Also included is the previous Blu-ray Disc (not remastered from the new scan), which offers the film in 1080p along with audio in English 5.1 DTS-HD; subtitles in English, English SDH, and Spanish; and all of the previous extras, including the same audio commentary on the 4K-UHD disc. Those extras include:

  • Swallowed Souls: The Making of Evil Dead II: Dead by Dawn (HD – 9:41)
  • Swallowed Souls: The Making of Evil Dead II: The Chosen Ones (HD – 16:41)
  • Swallowed Souls: The Making of Evil Dead II: Madman Sam (HD – 11:25)
  • Swallowed Souls: The Making of Evil Dead II: Dead Effects (HD – 24:17)
  • Swallowed Souls: The Making of Evil Dead II: Re-Animated (HD – 11:25)
  • Swallowed Souls: The Making of Evil Dead II: Method to Madness (HD – 13:05)
  • Swallowed Souls: The Making of Evil Dead II: Rosebud (HD – 11:57)
  • Cabin Fever: Behind the Scenes of Evil Dead II: Henrietta (HD – 6:23)
  • Cabin Fever: Behind the Scenes of Evil Dead II: Evil Ed (HD – 5:47)
  • Cabin Fever: Behind the Scenes of Evil Dead II: Ash (HD – 6:25)
  • Cabin Fever: Behind the Scenes of Evil Dead II: Linda (HD – 4:29)
  • Cabin Fever: Behind the Scenes of Evil Dead II: Deleted Scenes (HD – 6:38)
  • Road to Wadesboro: Revisiting the Shooting Location with Filmmaker Tony Elwood (HD – 8:09)
  • Evil Dead II: Behind-the-Screams (SD – 17:07)
  • The Making of Evil Dead 2 or The Gore The Merrier (SD – 31:51)
  • Theatrical Trailer (HD – 1:29)
  • Still Gallery – Advertising & Memorabilia (HD – 26 in all)
  • Still Gallery – Behind-the-Scenes (HD – 26 in all)
  • Still Gallery – Special Make-Up Effects (HD – 30 in all)
  • Still Gallery – Stop Motion Animation (HD – 17 in all)

This disc also opens with Blu-ray and DVD trailers for Scary Movie, Dead Alive, The Last Exorcism, Psychoville, and the Epix HD TV channel. A paper insert with a Digital Copy code is included as well.

The only new extra is the Bloody & Groovy, Baby! A Tribute to Sam Raimi’s Evil Dead 2 French documentary, which features interviews with producer Roger Corman and filmmakers Guillermo Del Toro, Fabrice du Welz, Jan Kounen, Edgar Wright, Xavier Gens, Marcus Nispel, Vincenzo Natali, Eric Valette, Christophe Lemaire, and Aurélia Mengin. It’s fairly annoying because of how ugly it looks and sounds, but the actual interview footage is worth the effort.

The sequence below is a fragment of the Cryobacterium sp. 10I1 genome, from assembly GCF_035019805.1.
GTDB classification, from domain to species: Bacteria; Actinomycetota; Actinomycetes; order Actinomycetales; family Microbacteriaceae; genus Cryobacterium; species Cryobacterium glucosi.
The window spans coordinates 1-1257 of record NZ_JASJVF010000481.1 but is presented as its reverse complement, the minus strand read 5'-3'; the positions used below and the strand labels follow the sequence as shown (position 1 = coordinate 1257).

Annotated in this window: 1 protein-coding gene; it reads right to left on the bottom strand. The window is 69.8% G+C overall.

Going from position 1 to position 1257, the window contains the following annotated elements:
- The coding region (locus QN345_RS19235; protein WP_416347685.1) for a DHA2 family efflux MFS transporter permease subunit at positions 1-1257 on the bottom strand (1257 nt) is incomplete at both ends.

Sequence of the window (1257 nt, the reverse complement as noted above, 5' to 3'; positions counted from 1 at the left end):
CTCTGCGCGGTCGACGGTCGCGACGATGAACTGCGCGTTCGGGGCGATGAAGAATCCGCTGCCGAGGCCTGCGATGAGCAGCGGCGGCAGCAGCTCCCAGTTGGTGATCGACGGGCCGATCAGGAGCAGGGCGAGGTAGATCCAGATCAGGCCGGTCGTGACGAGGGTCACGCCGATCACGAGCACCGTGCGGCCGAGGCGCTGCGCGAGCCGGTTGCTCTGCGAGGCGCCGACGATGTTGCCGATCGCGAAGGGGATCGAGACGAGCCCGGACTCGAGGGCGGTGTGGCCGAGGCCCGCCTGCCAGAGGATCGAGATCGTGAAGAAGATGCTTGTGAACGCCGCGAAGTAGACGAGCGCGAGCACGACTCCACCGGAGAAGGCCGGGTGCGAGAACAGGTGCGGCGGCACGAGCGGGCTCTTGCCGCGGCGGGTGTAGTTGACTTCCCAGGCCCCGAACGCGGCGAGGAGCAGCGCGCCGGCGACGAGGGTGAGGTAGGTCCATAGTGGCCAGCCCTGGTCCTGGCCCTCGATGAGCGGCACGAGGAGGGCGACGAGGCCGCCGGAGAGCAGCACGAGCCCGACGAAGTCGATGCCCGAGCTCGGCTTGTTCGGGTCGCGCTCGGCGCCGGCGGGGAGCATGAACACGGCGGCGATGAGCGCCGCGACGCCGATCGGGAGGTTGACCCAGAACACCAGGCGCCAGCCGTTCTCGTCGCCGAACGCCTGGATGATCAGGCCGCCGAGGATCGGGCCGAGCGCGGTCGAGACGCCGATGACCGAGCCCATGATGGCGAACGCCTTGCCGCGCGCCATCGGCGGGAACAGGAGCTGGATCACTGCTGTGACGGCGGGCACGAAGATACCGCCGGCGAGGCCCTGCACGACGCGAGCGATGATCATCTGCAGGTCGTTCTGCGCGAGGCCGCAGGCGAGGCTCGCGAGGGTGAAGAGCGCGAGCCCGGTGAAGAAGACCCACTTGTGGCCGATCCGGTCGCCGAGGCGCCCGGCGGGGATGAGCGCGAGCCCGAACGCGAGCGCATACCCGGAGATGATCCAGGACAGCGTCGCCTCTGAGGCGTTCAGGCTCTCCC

The cream of the crop is the Red Shirt Pictures documentary Swallowed Souls: The Making of Evil Dead II, which offers extensive interviews with Campbell, crew member Josh Becker, co-writer Scott Spiegel, studio manager David Goodman, special effects make-up artists Howard Berger, Robert Kurtzman, and Greg Nicotero, actors Ted Raimi, Sarah Berry, Richard Domeier, Danny Hicks, and Kassie Wesley, make-up effects supervisor Mark Shostrom, special make-up effects technicians Aaron Sims and Shannon Shea, stop-motion animators Tom Sullivan and Doug Beswick, assistant animator Brian Rae, miniature supervisor Jim Belohovek, art director Philip Duffin, director of photography Peter Deming, and editor Kaye Davis. It’s an excellent, nuts-and-bolts look at the making of the film.

Also of great value is the Cabin Fever featurette – which shows fly-on-the-wall behind-the-scenes footage, including a chapter devoted to the film’s many lost scenes – and the Road to Wadesboro featurette, which takes a look at the film’s locations today. It’s worth noting that additional interviews with Campbell and Raimi from other overseas releases haven’t been included, nor has the Film Fast Track trivia subtitle track from the previous Anchor Bay Blu-ray release.

More popular than ever, Evil Dead II continues to live on through new home video formats, entertaining whole new generations of fans – not bad for “the sequel to the ultimate experience in grueling terror.” Lionsgate’s 4K UHD package offers a mostly worthwhile experience. It lacks Raimi’s involvement, but this is likely as definitive as things get for now. Groovy.

– Tim Salmons